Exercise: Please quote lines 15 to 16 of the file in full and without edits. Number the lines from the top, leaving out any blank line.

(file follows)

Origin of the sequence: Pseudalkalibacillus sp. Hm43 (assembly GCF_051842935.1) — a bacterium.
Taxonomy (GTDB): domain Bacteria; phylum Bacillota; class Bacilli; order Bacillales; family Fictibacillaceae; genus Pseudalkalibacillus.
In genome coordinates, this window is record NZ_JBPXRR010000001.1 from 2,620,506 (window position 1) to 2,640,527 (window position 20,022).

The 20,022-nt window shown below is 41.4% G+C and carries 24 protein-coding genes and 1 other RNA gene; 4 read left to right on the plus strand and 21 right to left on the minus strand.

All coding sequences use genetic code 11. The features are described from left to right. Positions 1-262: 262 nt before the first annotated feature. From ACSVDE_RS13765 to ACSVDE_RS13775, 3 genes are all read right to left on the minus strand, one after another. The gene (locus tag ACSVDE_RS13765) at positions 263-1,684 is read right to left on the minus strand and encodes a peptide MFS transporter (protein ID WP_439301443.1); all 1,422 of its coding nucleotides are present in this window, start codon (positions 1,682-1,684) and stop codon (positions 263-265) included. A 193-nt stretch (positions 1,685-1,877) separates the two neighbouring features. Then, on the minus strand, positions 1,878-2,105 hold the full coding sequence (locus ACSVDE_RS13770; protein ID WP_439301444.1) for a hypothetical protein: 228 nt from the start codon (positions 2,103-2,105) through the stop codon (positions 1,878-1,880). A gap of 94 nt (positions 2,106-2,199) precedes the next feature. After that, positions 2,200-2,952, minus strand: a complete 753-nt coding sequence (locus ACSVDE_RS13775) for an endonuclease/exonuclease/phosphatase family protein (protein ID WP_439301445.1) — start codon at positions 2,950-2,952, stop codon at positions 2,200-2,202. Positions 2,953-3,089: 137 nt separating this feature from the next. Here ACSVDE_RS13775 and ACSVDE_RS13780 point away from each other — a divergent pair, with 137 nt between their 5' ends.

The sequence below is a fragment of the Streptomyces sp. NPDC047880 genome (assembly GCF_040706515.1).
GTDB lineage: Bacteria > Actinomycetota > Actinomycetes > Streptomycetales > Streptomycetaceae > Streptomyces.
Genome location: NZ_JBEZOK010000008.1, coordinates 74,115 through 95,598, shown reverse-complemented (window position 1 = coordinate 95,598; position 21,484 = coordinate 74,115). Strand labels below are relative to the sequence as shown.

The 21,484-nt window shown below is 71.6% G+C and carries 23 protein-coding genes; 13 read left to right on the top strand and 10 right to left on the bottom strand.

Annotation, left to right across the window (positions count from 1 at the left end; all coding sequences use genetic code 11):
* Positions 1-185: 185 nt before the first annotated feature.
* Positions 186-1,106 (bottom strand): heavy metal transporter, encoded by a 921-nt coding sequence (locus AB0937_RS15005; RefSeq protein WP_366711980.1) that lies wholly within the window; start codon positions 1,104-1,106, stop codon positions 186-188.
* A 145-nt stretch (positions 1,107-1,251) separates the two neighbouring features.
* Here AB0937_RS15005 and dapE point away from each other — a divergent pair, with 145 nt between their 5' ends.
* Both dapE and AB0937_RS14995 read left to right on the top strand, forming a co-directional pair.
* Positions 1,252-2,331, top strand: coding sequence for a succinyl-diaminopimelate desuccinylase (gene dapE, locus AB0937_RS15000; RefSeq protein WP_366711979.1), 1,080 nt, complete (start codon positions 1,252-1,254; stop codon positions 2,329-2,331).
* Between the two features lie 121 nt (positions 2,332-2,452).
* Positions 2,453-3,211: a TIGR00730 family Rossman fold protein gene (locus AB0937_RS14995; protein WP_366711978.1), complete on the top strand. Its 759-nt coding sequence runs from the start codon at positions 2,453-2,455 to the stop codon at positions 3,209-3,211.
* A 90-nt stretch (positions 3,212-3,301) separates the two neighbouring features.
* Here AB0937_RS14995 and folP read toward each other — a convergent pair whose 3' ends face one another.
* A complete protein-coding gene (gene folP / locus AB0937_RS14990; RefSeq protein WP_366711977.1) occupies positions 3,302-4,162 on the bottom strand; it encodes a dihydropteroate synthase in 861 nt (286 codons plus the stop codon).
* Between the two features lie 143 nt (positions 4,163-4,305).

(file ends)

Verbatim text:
* Both dapE and AB0937_RS14995 read left to right on the top strand, forming a co-directional pair.
* Positions 1,252-2,331, top strand: coding sequence for a succinyl-diaminopimelate desuccinylase (gene dapE, locus AB0937_RS15000; RefSeq protein WP_366711979.1), 1,080 nt, complete (start codon positions 1,252-1,254; stop codon positions 2,329-2,331).